It is said that children born with the placenta stuck to their heads become strigoi, and so do the ones born with a tail ( a prominent coccis).  Such children are born out of women that drink unclean water (The Devil’s Drool) during their pregnancy or women that don’t cover their heads when going  out at night.

Moreover, individuals that die an untimely death (suicide, murder) people that committed evil deeds during their lifetime  also become strigoi. If a cat, dog or rooster jumps over a dead body, it will rise as a strigoi.

The strigoi are repelled by incense, garlic and onions. Legend has it that people born in a Saturday (being, therefore, connected to Saturn) can see the strigoi if they spend a whole night in a graveyard.

The 30th of  November is the night when the undead are the most potent.

Samca

I don’t know how many of you are familiar with this particular manifestation of  sinister feminine energy.  Samca is, according to Romanian folklore, a predatory female demon, especially dangerous for children and women in labor. However, the woods are her territory and no one is safe when venturing into the wild.

She appears as a naked woman, with long, uncombed hair, saggy breasts that touch the ground, eyes that shine like stars, sickle-shaped (!) talons and a fiery tongue. It seems that she is depicted with exacerbated or even “reversed”  fertility symbols: her hair is long, but wild and dirty and her breasts are big, but saggy, the breasts of a woman well past her fertile age.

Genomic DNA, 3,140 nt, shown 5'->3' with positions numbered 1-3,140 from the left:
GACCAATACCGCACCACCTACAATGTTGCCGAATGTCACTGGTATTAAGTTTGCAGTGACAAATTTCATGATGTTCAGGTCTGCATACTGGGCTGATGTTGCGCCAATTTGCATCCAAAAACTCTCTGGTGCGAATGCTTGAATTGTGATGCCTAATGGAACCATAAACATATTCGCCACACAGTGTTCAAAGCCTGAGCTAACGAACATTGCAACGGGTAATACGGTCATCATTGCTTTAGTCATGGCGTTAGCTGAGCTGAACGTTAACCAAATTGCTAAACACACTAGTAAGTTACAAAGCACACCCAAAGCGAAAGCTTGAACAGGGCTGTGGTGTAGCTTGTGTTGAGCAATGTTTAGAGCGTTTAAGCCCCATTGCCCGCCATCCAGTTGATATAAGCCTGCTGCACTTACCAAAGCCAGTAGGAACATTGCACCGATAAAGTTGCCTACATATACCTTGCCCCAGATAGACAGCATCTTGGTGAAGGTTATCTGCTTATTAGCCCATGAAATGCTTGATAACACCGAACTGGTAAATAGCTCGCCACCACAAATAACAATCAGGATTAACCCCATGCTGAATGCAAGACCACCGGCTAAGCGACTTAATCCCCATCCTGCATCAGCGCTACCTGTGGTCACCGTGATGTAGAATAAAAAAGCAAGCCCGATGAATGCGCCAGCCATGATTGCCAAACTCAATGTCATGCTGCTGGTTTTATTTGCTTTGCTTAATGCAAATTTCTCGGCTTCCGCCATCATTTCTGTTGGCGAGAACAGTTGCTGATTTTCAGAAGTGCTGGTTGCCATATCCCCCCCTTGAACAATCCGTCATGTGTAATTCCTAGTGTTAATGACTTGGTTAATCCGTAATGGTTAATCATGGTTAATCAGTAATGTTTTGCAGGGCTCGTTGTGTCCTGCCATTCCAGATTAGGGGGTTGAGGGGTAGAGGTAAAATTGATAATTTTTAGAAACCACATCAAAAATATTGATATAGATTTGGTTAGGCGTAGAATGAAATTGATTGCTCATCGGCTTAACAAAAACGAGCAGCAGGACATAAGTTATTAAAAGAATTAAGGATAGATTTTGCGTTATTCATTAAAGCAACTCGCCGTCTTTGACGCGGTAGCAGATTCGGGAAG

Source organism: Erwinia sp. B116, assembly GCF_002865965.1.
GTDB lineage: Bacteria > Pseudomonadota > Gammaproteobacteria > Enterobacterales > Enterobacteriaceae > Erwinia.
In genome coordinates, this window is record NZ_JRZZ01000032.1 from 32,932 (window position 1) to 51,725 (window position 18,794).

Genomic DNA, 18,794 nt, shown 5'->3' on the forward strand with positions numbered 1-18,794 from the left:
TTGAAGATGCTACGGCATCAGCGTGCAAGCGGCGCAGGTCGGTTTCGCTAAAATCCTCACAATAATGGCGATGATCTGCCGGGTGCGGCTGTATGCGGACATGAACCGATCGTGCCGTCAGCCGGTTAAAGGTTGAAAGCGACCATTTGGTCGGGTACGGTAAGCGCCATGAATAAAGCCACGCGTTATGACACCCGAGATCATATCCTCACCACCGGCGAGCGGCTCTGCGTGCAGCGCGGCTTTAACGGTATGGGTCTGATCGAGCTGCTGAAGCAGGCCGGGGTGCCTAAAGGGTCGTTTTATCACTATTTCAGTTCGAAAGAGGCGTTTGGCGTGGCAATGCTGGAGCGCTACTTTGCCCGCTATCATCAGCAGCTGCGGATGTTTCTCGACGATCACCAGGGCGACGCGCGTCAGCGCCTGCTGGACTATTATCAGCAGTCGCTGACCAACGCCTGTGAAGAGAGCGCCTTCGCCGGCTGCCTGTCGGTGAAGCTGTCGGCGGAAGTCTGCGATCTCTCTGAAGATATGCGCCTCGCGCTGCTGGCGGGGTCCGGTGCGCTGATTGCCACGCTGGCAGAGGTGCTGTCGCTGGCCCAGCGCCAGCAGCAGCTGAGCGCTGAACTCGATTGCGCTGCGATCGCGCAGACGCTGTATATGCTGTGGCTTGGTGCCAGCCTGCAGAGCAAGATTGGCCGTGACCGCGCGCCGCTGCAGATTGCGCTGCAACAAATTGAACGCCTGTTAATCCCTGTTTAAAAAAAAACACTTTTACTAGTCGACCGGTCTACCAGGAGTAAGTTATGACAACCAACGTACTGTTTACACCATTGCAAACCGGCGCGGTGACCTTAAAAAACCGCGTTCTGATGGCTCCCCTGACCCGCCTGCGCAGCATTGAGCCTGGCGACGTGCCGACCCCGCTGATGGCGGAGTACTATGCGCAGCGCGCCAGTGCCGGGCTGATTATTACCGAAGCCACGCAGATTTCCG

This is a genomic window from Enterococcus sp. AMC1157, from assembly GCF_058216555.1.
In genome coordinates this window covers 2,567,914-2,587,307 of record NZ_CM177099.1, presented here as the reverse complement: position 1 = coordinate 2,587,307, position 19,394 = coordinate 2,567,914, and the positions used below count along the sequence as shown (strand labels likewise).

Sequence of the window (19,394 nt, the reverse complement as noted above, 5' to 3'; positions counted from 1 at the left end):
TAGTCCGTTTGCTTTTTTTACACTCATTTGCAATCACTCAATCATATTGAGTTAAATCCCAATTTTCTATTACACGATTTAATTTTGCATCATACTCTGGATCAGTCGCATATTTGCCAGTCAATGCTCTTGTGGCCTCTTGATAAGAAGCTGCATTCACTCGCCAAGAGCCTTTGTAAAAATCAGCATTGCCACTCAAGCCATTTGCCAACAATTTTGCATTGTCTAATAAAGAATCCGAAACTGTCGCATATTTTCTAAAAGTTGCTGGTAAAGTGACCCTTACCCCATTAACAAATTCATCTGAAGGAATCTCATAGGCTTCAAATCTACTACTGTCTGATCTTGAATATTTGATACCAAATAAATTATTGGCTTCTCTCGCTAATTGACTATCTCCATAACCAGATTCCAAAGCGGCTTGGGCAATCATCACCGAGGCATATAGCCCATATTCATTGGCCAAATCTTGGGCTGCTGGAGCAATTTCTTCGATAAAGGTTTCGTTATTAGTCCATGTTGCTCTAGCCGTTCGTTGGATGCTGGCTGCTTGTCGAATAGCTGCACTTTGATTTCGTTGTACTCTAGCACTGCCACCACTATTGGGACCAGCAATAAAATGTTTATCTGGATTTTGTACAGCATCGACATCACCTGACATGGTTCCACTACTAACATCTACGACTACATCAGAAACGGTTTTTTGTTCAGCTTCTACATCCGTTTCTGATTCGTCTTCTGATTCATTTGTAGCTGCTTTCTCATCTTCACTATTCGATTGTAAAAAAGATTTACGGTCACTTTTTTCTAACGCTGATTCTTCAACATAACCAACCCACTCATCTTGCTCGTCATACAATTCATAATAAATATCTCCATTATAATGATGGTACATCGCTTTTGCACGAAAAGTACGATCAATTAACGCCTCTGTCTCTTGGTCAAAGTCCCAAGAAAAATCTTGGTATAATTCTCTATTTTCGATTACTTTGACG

She has 19 names : Avestiţa;  Brana; Zîlina;  Iscara;  Piha ; Isprava; Liba;  Muha;  Hae; Glubina;  Nicarda;  Tea; Hulubai; Tehaia; Nevederia; Teiana;  Ghesna; Rota;  Zîlîsamca. According  to legend, she revealed these names to Archangel Michael when he defended young Jesus Christ from her attack. If one has knowledge of these names he can defend one’s self from Samca by writing all of them inside one’s house.

I am not aware of any rituals for conjuring or working with Samca BUT if one persuades someone to write a spell for Samca and wear the parchment on which it was written, Samca will target him instead of the one that has fallen ill because of her attack.

Romanian ethnologist Tudor Pamfile collected the following spell against Samca ( I suppose this is the one you can use for her to target someone else):

A purces pe cale, pe cărare, N.
Când, la jumătate cale,
L-a întâlnit o Samcă cu patru picioare,
Cu păr de urs îmbrăcată până în pământ.

(person for whom the spell is recited) went along a path,
When, halfway down the road
A four legged Samca met him, - interesting how the Samca met him, not the other way around